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Hutch Games rebuked by ASA over loot box

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In the UK, Advertising Standards Authority has warned Hutch Games for failing to reveal that loot-boxes were used in two mobile racing games.

Hutch Games was the subject of two complaints to the ASA. An academic researcher on game regulation brought both cases to light. Leon Xiao, from the Centre for Digital Play of the IT University of Copenhagen has confirmed that he filed both complaints.

In May 2023, the first complaint was about F1 Clash Car Racing Manager. This game is available in Apple’s app store. The accompanying text stated that the game is free but certain in-game objects can be bought with real money.

A complainant complained that the list did not make it clear whether the game included random item purchases. These features, also known as lootboxes, allow players to purchase real-money in order to access random items within the game.

Hutch Games has misinterpreted the advertising guidelines

Hutch Games responded by saying that users can progress through the game without spending money. Hutch Games did not think that the advertisement lacked any material information to allow consumers to make an informed choice about whether or not they wanted the game.

Hutch Games cited CAP guidelines on advertising in-game purchase. In these guidelines, if the virtual currency is earned within a game then any in-game advertising and inducement for purchases will not be considered. The Bucks in-game currency can be purchased and earned, so the code CAP did not seem to apply.

Hutch Games, however, said that after receiving notification of the complaint it realized it misinterpreted CAP guidelines. It will therefore update its product listing in the Apple App Store.

ASA claims ad misleadingly omitted important information

In its ruling on this case, the ASA acknowledged that currency in games could both be purchased and earned. The ASA said that this distinction was only applicable to the in-game stores and incentives to buy items within games.

The ASA stated that “we further understood product listings in app stores to be within the scope the CAP code regardless if any virtual currencies could be earned by the game.”

The ASA also referred back to the advertisement’s reference to “in-game purchases”. The ASA said that no additional information had been provided on the in-app purchase or whether loot box purchases were possible in the game.

The ASA stated that “we considered that the information provided in the ad wasn’t sufficient to allow consumers to understand the loot box purchases in in-game purchase,” they said. The ASA said that because the advertisement did not clearly state that there were loot-boxes in the game, and we believed that this information was important to the decision of consumers to download the app, the ad omitted vital material information.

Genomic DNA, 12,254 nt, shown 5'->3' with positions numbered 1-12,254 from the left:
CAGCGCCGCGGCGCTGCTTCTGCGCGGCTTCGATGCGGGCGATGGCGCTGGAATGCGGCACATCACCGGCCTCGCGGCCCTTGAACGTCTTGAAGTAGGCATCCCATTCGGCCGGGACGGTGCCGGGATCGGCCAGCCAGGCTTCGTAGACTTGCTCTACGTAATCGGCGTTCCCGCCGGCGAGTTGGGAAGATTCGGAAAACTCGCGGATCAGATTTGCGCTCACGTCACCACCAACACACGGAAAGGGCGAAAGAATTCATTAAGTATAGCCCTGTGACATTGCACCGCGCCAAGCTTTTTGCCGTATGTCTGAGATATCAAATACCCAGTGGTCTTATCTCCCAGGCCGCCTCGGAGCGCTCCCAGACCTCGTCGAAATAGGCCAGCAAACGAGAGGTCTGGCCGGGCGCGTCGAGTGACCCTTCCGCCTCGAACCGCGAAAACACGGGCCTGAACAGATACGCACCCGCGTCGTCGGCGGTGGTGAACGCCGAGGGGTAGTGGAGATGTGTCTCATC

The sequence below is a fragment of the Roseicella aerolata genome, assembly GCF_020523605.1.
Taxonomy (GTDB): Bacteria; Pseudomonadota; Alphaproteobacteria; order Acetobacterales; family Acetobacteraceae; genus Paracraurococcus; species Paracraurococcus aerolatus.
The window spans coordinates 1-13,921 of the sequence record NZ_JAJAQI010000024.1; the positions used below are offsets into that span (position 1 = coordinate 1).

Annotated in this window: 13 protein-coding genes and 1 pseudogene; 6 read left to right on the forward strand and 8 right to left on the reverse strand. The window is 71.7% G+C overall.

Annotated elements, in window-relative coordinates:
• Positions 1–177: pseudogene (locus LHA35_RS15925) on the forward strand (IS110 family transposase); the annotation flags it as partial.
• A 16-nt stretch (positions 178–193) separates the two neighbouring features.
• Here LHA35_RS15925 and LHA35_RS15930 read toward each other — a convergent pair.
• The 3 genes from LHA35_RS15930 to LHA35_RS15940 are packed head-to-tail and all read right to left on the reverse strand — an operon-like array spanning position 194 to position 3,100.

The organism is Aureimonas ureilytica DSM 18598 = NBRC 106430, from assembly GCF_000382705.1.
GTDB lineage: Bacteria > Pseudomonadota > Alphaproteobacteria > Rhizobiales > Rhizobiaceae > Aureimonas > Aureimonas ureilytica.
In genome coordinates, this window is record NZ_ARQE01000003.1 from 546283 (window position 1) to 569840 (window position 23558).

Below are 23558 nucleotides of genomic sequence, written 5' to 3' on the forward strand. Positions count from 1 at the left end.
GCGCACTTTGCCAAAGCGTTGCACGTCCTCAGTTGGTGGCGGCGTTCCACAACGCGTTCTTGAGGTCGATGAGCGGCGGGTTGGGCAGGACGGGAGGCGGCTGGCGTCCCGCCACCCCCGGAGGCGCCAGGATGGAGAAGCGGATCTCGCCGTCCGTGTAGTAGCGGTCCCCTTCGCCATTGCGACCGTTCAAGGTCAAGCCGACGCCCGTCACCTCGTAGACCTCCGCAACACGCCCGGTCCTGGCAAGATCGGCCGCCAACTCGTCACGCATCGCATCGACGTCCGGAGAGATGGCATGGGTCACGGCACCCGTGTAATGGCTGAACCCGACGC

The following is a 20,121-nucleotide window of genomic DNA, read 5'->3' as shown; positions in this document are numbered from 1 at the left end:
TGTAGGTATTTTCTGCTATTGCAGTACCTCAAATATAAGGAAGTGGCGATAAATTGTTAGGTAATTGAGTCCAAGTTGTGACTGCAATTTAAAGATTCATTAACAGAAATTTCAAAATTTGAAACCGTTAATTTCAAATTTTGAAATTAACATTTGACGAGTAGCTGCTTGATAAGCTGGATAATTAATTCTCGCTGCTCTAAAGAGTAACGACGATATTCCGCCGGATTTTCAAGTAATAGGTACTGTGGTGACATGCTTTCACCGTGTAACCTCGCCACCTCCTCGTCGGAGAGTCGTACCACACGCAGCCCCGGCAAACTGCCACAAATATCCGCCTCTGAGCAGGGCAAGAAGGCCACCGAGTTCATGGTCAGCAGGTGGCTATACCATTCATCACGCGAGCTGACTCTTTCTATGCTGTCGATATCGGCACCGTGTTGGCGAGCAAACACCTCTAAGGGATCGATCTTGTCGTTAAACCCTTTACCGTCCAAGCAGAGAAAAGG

The ASA ruled that the ad violated CAP Code (edition 12, rules 3.1 and 3.3 on misleading advertising. The ASA stated that the ad should not be repeated in this form. Hutch Games was also asked to clarify if any other games contained loot box.

Second lootbox case: Similar decision

The second complaint was of a very similar nature. The complaint was made for Rebel Racing, and the advertisement failed to mention that there were loot-boxes in the game.

Hutch Games made a similar argument, stating that the player can either spend real money or not. The Keys currency in the game could also be earned, according to Hutch Games.

It again claimed that it misinterpreted the CAP guidelines on in-game ads and purchases.

The ASA came to a similar conclusion. The ASA acknowledged Hutch’s statements, but pointed out that the advertisement did not provide enough information about the in-app purchase or whether loot box purchases were possible in the game.

The ASA stated that “because the ad failed to make it clear that there were loot-boxes in the game, and we believed that this information was important to the consumer’s decision to download the app, we concluded the ad omitted misleading material information.”

ASA also said that the ad should not be repeated in this form. Hutch Games also must state if any other games have lootboxes, according to the ASA.

A Hutch representative said, “Following discussion with the ASA we have acknowledged that a mistake has been made in our listing of our games Rebel Racing and F1 Clash for the Apple App Store on Google Play Store.”

We immediately rectified this error. “We are making sure that future listings will contain correct information.”

There has been much written and said about the relationship between loot box and gambling. Children’s video games with a gambling element – such as exchanging cash for random items – have raised concerns.

UK Interactive Entertainment, the UK games industry’s trade association, released guidelines in July on loot box distribution. It recommended that lootboxes be restricted to those over 18.

The technical working group was responsible for the Ukie guidelines. The DCMS set it up in July of 2022.

This group was formed in response to the release of findings by the government from an appeal for evidence pertaining to loot box. The group was launched in September of 2020.

Other markets have seen a similar rise in loot box sales. The Federal Congress on Gaming and Gambling will be discussing these and other topics at this week’s event. Robert Hess, from Gluecksspielwesen.de summarized the current stance regarding loot box last week.

WestLotto – the state lottery of North Rhine Westphalia – has also called on politicians, scientists, and industry participants to discuss loot boxes regulations.

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